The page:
Honey Honey Honey, Let’s Talk About Those Bees
Happy Bee Awareness month, folks!
Have you ever stopped to ponder Honey Bees?
You’ve probably heard a lot of hoopla about the bees lately as their population’s decrease and their endangerment gloomily advances.
But let’s really dive into these crazy critters and why they are truly deserving of their own awareness month.
When you think of Honey Bees, you may automatically hear Jerry Seinfeld voicing Barry B. Benson in Disney’s Bee Movie, but in fact, there are over 20,000 species of bees, with only eight surviving honey bee species today.
Honey bees are considered the most highly efficient pollinators in the world. A single bee’s pollinating ability is tremendous (roughly 2,000 flowers a day), but the real strength is in the colony, which can pollinate 3 million flowers a day.
Commercially bees are used as pollinators, helping feed individuals and families all over the world. Their pollination is estimated to be worth upwards of $34 billion. They also pollinate wild and native plants. Bees are conserving the variety and diversity of plant life worldwide.
Now yeah, bees are cool as heck, but they are also essential to the health and longevity of the environment. Not to mention, without the bees, certain crops would cease to exist. Crops like nuts, cocoa, tomatoes, apples, and coffee; you heard me right, COFFEE.
All joking aside, if you don’t feel an immense appreciation for bees yet, these facts are sure to impress you.
- Honey bees can reach 15 miles per hour in flight and can fly for six miles without rest.
- A single colony can have up to 60,000 bees in it.
- The average lifespan is four weeks in the spring or summer and up to 6 months in the winter.
- Queen bees live for two to three years and can lay 600-1,500 eggs a day.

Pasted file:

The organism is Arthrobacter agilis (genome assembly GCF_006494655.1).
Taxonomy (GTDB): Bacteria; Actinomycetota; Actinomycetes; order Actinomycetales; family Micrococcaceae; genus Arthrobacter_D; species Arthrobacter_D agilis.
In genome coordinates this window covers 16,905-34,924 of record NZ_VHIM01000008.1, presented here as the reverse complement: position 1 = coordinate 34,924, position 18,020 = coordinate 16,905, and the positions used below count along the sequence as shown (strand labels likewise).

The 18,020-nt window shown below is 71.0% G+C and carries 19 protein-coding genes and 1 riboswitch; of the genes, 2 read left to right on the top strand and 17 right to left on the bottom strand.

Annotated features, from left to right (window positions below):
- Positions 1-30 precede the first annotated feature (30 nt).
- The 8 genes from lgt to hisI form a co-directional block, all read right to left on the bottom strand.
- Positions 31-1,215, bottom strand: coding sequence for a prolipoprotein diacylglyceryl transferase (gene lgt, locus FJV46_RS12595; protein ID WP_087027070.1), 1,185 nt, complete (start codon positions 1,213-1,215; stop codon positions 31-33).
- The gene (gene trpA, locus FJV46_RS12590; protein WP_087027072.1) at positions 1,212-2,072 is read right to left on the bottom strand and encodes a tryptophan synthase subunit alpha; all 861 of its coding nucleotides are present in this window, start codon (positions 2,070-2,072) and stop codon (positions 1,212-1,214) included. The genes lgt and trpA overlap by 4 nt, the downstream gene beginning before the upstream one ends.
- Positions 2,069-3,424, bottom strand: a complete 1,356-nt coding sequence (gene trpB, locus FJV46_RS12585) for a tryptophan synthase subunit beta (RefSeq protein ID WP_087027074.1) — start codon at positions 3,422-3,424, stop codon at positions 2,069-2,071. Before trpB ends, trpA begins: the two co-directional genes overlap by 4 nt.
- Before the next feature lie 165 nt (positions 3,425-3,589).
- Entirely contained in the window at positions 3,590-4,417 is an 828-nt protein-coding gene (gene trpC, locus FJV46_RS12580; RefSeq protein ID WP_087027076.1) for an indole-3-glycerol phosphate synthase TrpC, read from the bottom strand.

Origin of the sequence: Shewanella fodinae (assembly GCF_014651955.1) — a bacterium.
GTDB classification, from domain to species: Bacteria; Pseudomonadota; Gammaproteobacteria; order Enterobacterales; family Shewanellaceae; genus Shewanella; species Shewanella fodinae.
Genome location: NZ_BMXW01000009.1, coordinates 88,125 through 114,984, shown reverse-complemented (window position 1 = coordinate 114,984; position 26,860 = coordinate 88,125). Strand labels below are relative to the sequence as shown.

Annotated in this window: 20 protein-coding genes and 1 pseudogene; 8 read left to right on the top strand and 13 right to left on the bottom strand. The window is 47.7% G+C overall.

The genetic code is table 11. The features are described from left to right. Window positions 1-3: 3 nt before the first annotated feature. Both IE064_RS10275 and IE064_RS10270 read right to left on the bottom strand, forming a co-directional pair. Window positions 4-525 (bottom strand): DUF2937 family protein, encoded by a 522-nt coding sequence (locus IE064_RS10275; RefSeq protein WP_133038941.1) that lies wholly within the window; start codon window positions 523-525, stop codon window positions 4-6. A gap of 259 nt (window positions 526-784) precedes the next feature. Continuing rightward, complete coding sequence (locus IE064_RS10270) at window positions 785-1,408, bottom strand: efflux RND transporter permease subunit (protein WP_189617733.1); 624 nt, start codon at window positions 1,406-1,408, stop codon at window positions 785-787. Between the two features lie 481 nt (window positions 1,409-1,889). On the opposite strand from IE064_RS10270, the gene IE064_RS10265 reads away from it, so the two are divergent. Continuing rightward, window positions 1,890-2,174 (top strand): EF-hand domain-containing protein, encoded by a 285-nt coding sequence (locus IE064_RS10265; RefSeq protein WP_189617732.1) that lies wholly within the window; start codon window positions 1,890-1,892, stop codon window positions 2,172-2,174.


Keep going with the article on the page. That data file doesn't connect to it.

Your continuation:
- The buzz you hear from a bee results from its wing stroke of 11,400 strokes per minute. That’s 200 flaps per second.
- Bees have 170 odorant receptors inside their tiny noses.
- Honey bees share information with one another by wiggling their bodies. This “dance” informs their fellow bees where food sources are.
So in honor of these fierce pollinators, here are a few things you can do to help protect and help them!
- Get your green thumb on! If you don’t have that much space, consider window boxes, planters, and flower pots! Planting green backyards and gardens is a fun and practical way to promote bee health and numbers in your community.
- Consider going chemical-free, avoiding the use of synthetic pesticides, herbicides, and fertilizers. There are many organic and natural products that will do the job instead.
- Planting trees helps the bees! While bees do love their flowers, bees get a large percentage of their nectar from trees. Planting trees in your community provide bees with an excellent food source and habitat.
- Bees need baths too. Filling a shallow bowl or birdbath with clean water and an arrangement of pebbles or stones is a great way to help the bees stay hydrated and healthy.
- And, of course, support your local beekeeping organization and beekeepers. Do some research to find your local beekeepers and help their business folks.
In honor of bee awareness, let also make you aware of the beautiful benefits honey does for your skin and body and why we LOVE using it in our products!
Honey balances skin bacteria and helps fight acne. Incorporating honey into your skincare routine will moisturize, speed healing, and reduce inflammation. Our Honey Blossom Bubble Bath infused with argan oil, and aloe vera is a great way to soak up those benefits in a fragrant and rejuvenating bath.
With an ingredient stocked full of microbial properties that help fight skin infections, we had to create a Honey Blossom Lotion. If you’re looking for a long-lasting and penetrating moisturizer, our Honey
Blossom Body Butter will do the trick! This lotion is an efficient everyday tool to give your skin a glowing and vibrant appearance.
The bees help us create eco-friendly and organic products, so we make sure our honey products come from ethically sound and cruelty-free companies.
Cheers to the bees and a standing ovation for honey!